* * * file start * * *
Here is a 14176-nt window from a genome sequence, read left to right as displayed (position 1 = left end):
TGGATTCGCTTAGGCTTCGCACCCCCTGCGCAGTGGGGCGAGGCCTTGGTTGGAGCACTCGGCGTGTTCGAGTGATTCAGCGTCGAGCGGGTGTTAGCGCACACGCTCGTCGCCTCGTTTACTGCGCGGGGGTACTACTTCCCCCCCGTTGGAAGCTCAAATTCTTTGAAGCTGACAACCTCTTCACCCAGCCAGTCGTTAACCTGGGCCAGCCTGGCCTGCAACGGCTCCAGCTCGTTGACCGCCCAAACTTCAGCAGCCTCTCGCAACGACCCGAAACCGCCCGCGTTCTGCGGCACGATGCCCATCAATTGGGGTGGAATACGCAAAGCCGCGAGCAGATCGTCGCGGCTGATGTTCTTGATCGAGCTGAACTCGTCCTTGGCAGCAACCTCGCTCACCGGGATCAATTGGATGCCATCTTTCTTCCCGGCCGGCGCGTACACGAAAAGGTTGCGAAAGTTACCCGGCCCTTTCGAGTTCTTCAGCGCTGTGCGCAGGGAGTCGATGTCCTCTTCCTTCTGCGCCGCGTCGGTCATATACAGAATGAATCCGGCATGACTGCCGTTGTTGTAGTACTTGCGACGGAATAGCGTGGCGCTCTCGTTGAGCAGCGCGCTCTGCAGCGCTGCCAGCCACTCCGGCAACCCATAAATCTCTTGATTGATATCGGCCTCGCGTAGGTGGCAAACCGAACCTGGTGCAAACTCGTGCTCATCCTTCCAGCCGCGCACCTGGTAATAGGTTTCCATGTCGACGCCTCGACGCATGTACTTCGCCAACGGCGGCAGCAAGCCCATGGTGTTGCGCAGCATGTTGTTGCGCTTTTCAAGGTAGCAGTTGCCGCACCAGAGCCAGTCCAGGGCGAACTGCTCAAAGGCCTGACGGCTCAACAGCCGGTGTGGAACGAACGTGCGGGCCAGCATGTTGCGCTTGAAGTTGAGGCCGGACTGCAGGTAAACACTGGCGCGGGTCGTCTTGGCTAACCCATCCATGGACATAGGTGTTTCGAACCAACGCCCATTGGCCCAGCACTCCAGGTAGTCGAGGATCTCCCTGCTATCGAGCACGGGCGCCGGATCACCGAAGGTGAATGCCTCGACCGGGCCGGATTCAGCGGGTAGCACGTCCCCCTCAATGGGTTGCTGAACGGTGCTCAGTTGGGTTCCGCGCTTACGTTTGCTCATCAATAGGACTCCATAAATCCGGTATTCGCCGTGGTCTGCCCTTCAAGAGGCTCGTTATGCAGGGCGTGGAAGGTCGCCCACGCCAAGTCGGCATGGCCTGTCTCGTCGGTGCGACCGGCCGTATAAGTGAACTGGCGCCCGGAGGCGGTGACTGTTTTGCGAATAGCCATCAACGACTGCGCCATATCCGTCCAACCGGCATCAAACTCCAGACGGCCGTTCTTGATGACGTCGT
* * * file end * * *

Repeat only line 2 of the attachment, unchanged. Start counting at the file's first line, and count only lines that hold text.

TGGATTCGCTTAGGCTTCGCACCCCCTGCGCAGTGGGGCGAGGCCTTGGTTGGAGCACTCGGCGTGTTCGAGTGATTCAGCGTCGAGCGGGTGTTAGCGCACACGCTCGTCGCCTCGTTTACTGCGCGGGGGTACTACTTCCCCCCCGTTGGAAGCTCAAATTCTTTGAAGCTGACAACCTCTTCACCCAGCCAGTCGTTAACCTGGGCCAGCCTGGCCTGCAACGGCTCCAGCTCGTTGACCGCCCAAACTTCAGCAGCCTCTCGCAACGACCCGAAACCGCCCGCGTTCTGCGGCACGATGCCCATCAATTGGGGTGGAATACGCAAAGCCGCGAGCAGATCGTCGCGGCTGATGTTCTTGATCGAGCTGAACTCGTCCTTGGCAGCAACCTCGCTCACCGGGATCAATTGGATGCCATCTTTCTTCCCGGCCGGCGCGTACACGAAAAGGTTGCGAAAGTTACCCGGCCCTTTCGAGTTCTTCAGCGCTGTGCGCAGGGAGTCGATGTCCTCTTCCTTCTGCGCCGCGTCGGTCATATACAGAATGAATCCGGCATGACTGCCGTTGTTGTAGTACTTGCGACGGAATAGCGTGGCGCTCTCGTTGAGCAGCGCGCTCTGCAGCGCTGCCAGCCACTCCGGCAACCCATAAATCTCTTGATTGATATCGGCCTCGCGTAGGTGGCAAACCGAACCTGGTGCAAACTCGTGCTCATCCTTCCAGCCGCGCACCTGGTAATAGGTTTCCATGTCGACGCCTCGACGCATGTACTTCGCCAACGGCGGCAGCAAGCCCATGGTGTTGCGCAGCATGTTGTTGCGCTTTTCAAGGTAGCAGTTGCCGCACCAGAGCCAGTCCAGGGCGAACTGCTCAAAGGCCTGACGGCTCAACAGCCGGTGTGGAACGAACGTGCGGGCCAGCATGTTGCGCTTGAAGTTGAGGCCGGACTGCAGGTAAACACTGGCGCGGGTCGTCTTGGCTAACCCATCCATGGACATAGGTGTTTCGAACCAACGCCCATTGGCCCAGCACTCCAGGTAGTCGAGGATCTCCCTGCTATCGAGCACGGGCGCCGGATCACCGAAGGTGAATGCCTCGACCGGGCCGGATTCAGCGGGTAGCACGTCCCCCTCAATGGGTTGCTGAACGGTGCTCAGTTGGGTTCCGCGCTTACGTTTGCTCATCAATAGGACTCCATAAATCCGGTATTCGCCGTGGTCTGCCCTTCAAGAGGCTCGTTATGCAGGGCGTGGAAGGTCGCCCACGCCAAGTCGGCATGGCCTGTCTCGTCGGTGCGACCGGCCGTATAAGTGAACTGGCGCCCGGAGGCGGTGACTGTTTTGCGAATAGCCATCAACGACTGCGCCATATCCGTCCAACCGGCATCAAACTCCAGACGGCCGTTCTTGATGACGTCGT